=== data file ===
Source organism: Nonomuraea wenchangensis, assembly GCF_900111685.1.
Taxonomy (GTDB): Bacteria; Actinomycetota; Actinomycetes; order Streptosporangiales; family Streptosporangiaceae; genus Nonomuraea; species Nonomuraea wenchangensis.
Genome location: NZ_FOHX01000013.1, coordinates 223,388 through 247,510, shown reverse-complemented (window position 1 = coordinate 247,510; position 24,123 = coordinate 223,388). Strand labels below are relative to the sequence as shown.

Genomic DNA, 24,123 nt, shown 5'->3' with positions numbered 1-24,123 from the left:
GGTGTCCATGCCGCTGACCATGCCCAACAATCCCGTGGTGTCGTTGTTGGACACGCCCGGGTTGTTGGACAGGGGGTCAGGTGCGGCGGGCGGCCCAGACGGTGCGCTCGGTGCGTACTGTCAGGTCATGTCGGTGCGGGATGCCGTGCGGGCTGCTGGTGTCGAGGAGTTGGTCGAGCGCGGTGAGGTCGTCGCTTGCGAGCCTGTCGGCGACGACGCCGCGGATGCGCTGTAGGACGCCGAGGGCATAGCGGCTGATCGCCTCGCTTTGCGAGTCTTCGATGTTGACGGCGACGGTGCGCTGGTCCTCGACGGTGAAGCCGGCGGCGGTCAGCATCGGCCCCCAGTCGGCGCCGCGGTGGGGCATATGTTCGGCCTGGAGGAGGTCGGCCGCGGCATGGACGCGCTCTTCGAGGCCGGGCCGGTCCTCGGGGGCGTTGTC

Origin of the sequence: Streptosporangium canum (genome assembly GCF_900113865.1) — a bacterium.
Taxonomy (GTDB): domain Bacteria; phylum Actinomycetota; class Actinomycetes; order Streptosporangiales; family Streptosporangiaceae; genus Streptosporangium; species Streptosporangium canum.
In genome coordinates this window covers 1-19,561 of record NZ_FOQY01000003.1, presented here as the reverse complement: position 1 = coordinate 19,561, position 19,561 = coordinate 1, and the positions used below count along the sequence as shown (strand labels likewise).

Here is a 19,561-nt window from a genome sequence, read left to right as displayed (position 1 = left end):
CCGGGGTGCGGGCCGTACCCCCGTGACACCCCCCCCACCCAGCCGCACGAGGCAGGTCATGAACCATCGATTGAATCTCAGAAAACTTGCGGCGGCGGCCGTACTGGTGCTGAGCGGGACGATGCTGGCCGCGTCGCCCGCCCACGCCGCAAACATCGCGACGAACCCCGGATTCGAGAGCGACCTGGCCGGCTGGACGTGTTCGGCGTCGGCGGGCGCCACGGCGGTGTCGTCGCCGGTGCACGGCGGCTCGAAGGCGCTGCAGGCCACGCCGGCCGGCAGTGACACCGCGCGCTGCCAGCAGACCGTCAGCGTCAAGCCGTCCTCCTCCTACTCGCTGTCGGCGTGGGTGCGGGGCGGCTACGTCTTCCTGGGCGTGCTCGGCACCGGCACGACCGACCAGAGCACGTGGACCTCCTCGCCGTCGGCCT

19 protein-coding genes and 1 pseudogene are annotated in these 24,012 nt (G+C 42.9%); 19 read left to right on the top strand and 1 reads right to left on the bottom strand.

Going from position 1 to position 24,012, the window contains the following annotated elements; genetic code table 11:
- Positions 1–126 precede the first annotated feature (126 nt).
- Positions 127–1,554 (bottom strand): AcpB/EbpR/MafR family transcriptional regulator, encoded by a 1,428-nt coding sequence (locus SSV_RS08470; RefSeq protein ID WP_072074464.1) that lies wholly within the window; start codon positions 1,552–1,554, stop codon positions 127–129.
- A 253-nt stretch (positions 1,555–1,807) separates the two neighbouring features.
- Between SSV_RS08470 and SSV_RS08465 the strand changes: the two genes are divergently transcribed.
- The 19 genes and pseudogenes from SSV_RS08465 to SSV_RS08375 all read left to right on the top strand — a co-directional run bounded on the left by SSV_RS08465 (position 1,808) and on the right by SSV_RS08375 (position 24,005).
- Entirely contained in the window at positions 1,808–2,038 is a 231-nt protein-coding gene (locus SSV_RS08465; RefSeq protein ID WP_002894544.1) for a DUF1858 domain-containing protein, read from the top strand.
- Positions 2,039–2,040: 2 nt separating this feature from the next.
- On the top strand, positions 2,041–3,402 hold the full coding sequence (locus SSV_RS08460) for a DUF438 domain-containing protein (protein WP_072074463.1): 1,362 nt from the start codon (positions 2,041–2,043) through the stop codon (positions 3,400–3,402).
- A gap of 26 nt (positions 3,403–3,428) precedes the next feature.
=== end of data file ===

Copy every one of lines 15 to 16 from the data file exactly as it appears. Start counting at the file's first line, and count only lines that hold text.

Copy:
- A 253-nt stretch (positions 1,555–1,807) separates the two neighbouring features.
- Between SSV_RS08470 and SSV_RS08465 the strand changes: the two genes are divergently transcribed.